3. Are there any monitors smaller than 30" that support 2560 x 1024 resolution? If not, will there ever be?

4. If I don't care about size or heat, which is better, a CRT or LCD monitor? Are CRTs dangerous?

5. If I am going to literally never run any programs that can use more than 1 core, is a dual core or a quad core processor better, if you are spending the same amount on each?

6. Do you know of any good alternative websites to buy computer hardware from besides newegg.com?

7. Will a better video card help non gaming application performance?

8. Are there any input devices better than a keyboard? If you were to put a keyboard on a tablet, could you type faster than you could on a keyboard?

9. Should I update the BIOS of a new motherboard?

10. Should I try to Overclock my CPU? If so, will I be okay if I follow guide that uses the same CPU and motherboard as me? How much thermal paste should I use?

11. Should I get a CPU Heatsink/Fan to replace the stock one if I'm not going to overclock?

12. Should I get get a 64 bit version of windows so I can use 8 GB of RAM?

13. Does putting windows XP on its own little hard drive partition make your PC run faster? Do you recommend any tweaks for making Windows XP run faster?

14. Does windows XP have automatic background defragging?

15. Do you recommend any benchmarking / testing programs to test
that hardware is working?

X25-M SSD questions:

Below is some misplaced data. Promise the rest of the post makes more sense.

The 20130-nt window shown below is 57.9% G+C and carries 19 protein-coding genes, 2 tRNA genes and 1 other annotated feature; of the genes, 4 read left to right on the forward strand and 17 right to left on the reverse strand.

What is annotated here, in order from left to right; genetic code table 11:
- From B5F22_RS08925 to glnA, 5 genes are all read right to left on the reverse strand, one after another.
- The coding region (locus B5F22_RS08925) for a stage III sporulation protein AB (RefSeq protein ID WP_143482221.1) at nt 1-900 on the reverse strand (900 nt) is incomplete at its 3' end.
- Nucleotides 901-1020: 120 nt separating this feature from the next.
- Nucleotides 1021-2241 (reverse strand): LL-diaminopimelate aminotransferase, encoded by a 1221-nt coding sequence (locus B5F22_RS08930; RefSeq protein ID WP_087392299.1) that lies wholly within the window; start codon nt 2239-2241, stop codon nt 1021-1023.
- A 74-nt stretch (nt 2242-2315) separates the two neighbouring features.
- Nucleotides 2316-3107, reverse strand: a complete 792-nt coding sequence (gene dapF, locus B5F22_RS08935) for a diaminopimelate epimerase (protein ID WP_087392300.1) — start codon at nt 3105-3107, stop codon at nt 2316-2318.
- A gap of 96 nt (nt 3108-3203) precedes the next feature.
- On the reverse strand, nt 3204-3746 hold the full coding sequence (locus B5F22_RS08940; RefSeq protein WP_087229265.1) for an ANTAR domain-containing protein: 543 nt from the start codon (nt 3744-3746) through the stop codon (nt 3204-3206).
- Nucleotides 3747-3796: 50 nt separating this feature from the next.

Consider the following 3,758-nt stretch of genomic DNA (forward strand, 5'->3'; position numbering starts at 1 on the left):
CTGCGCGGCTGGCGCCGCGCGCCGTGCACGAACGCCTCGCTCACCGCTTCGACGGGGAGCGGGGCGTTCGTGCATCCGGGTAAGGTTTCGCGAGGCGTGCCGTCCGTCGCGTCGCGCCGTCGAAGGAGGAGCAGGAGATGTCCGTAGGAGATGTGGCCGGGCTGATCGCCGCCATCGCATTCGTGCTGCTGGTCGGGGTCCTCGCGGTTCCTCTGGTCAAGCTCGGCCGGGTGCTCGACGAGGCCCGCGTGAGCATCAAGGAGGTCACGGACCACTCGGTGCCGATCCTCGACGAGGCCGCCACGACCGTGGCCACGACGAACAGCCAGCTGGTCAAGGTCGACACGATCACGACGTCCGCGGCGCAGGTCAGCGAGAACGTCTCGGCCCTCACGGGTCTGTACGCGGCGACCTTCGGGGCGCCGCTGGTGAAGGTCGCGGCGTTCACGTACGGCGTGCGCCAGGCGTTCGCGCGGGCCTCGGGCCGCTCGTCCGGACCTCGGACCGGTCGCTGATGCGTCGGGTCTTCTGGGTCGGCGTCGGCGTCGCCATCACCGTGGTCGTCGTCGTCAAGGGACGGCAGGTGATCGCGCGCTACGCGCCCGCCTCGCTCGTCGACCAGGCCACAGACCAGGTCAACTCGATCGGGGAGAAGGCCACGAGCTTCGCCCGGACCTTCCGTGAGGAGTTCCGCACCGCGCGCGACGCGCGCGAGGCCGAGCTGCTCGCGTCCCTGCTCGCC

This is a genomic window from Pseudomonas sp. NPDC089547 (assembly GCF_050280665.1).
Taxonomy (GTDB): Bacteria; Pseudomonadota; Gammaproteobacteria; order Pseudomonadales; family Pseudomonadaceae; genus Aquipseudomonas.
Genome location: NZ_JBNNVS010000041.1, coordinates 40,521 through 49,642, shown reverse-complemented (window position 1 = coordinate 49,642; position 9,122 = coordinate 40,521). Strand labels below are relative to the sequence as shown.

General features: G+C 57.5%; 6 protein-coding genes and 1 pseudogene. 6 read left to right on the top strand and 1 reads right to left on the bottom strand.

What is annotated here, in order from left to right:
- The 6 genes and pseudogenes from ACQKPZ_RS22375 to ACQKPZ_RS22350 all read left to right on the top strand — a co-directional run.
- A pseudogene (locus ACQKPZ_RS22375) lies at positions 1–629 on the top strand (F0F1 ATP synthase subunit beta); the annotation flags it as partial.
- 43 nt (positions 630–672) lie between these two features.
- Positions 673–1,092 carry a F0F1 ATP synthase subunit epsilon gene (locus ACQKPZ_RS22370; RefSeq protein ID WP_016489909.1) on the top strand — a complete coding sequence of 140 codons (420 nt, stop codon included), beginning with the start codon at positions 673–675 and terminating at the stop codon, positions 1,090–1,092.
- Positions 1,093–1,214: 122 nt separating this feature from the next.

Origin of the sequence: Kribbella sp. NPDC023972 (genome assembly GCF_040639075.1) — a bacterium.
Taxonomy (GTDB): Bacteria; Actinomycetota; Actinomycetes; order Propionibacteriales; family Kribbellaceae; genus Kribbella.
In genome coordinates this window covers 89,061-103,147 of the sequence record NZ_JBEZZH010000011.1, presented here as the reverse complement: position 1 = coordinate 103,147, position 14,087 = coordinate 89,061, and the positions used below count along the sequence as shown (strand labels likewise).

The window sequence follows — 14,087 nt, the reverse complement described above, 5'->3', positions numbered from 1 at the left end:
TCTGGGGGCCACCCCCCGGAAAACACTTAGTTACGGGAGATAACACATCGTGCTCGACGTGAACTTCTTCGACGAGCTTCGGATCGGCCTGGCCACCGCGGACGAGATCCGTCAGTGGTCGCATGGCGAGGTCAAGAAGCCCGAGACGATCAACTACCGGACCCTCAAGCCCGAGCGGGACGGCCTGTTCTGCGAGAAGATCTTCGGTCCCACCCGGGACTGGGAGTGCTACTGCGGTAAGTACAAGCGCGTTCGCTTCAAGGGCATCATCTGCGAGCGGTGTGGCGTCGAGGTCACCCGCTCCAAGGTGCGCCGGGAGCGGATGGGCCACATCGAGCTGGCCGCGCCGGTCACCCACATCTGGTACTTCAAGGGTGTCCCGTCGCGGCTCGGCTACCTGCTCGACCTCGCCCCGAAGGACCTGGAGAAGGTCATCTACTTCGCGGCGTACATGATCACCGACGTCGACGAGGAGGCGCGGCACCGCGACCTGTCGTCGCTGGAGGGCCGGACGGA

16. Should I try to set up a RAMdisk, or should I get an X25-M SSD? Which is faster? How do I go about setting up a RAMdisk, and should I get 8gb of RAM for that, or will 4 be okay?

17. How long will it take for newegg's X25-M generation 2 SSDs drives to get in stock again and drop down to $240?

18. Will the X25-m TRIM utility work with windows XP?

19. If I change Window's 7 back to the classic window's theme, will I still have to learn a new user interface?

20. Is Windows 7 64 bit or XP 32 bit faster? Which should I get? I would use the old, simple classic theme with both, try to disable unnessessary services, and disable visual gimmicks of Windows 7, if possible.
Windows 7 64 bit pros and cons, as I see them (relative to 32 bit XP):
Pros:
8 GB RAM
possibly better SSD support (but does it make a significant difference?)
possibly better multi-core processor support (but does it make a significant difference?)
Cons:
would it still be slower than XP, even if I changed it to classic theme?
possibly worse, new user interface
have to pay for it (already own XP)

21. With Windows XP, will enabling AHCI mode improve the X25-m's performance? Is it hard to enable it? Do I have to enable AHCI before I install Windows XP?

22. Does the X25-m retail version (SSDSA2MH080G2R5) come with mounting brackets or whatever? Is it okay to just tape it to the bottom of the case?

23. Should case fans and CPU fans suck or blow?

More about : c2duo x25 build good hardware questions

September 2, 2009 2:59:41 PM

What are your intended usages for this system? If you arent going to be gaming i suggest an AMD build based around a 780g, 785g, or 790gx board so you can use the IGP and save on a graphics card.